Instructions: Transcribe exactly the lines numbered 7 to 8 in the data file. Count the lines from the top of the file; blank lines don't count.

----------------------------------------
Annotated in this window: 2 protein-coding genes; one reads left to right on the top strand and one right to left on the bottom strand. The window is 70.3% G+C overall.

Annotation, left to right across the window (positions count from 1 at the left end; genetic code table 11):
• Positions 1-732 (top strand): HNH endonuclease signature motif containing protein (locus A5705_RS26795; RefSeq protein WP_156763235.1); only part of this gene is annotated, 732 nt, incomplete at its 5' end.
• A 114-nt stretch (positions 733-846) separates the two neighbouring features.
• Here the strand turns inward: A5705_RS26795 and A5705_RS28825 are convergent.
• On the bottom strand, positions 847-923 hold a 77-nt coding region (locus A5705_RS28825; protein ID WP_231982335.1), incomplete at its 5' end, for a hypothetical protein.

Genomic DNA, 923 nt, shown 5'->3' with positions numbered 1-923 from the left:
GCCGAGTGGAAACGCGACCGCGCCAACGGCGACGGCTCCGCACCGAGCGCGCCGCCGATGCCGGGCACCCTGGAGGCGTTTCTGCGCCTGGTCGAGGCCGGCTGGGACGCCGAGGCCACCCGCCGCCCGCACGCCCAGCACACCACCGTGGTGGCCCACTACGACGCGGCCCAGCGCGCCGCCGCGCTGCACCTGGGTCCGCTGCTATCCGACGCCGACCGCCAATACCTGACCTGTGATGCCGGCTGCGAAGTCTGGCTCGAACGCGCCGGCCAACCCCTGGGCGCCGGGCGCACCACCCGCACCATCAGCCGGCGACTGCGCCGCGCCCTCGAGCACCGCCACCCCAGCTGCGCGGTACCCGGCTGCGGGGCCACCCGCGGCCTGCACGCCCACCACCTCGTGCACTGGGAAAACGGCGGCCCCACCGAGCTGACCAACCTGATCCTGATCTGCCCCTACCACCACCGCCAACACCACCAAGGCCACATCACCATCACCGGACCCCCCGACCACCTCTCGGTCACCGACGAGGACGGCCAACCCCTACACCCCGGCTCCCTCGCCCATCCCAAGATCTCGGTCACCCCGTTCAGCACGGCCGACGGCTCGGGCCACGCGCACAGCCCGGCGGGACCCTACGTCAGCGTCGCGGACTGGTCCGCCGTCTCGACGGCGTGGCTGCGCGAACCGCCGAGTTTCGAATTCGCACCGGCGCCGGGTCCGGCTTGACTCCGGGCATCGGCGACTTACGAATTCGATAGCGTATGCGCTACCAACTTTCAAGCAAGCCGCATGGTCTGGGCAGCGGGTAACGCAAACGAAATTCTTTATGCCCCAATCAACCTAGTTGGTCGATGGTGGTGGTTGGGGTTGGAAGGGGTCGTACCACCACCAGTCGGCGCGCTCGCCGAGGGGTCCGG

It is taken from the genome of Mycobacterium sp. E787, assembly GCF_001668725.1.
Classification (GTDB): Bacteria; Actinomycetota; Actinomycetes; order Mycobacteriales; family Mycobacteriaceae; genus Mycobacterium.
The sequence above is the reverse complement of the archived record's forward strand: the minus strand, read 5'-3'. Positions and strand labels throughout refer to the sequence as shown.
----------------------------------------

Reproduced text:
Genomic DNA, 923 nt, shown 5'->3' with positions numbered 1-923 from the left:
GCCGAGTGGAAACGCGACCGCGCCAACGGCGACGGCTCCGCACCGAGCGCGCCGCCGATGCCGGGCACCCTGGAGGCGTTTCTGCGCCTGGTCGAGGCCGGCTGGGACGCCGAGGCCACCCGCCGCCCGCACGCCCAGCACACCACCGTGGTGGCCCACTACGACGCGGCCCAGCGCGCCGCCGCGCTGCACCTGGGTCCGCTGCTATCCGACGCCGACCGCCAATACCTGACCTGTGATGCCGGCTGCGAAGTCTGGCTCGAACGCGCCGGCCAACCCCTGGGCGCCGGGCGCACCACCCGCACCATCAGCCGGCGACTGCGCCGCGCCCTCGAGCACCGCCACCCCAGCTGCGCGGTACCCGGCTGCGGGGCCACCCGCGGCCTGCACGCCCACCACCTCGTGCACTGGGAAAACGGCGGCCCCACCGAGCTGACCAACCTGATCCTGATCTGCCCCTACCACCACCGCCAACACCACCAAGGCCACATCACCATCACCGGACCCCCCGACCACCTCTCGGTCACCGACGAGGACGGCCAACCCCTACACCCCGGCTCCCTCGCCCATCCCAAGATCTCGGTCACCCCGTTCAGCACGGCCGACGGCTCGGGCCACGCGCACAGCCCGGCGGGACCCTACGTCAGCGTCGCGGACTGGTCCGCCGTCTCGACGGCGTGGCTGCGCGAACCGCCGAGTTTCGAATTCGCACCGGCGCCGGGTCCGGCTTGACTCCGGGCATCGGCGACTTACGAATTCGATAGCGTATGCGCTACCAACTTTCAAGCAAGCCGCATGGTCTGGGCAGCGGGTAACGCAAACGAAATTCTTTATGCCCCAATCAACCTAGTTGGTCGATGGTGGTGGTTGGGGTTGGAAGGGGTCGTACCACCACCAGTCGGCGCGCTCGCCGAGGGGTCCGG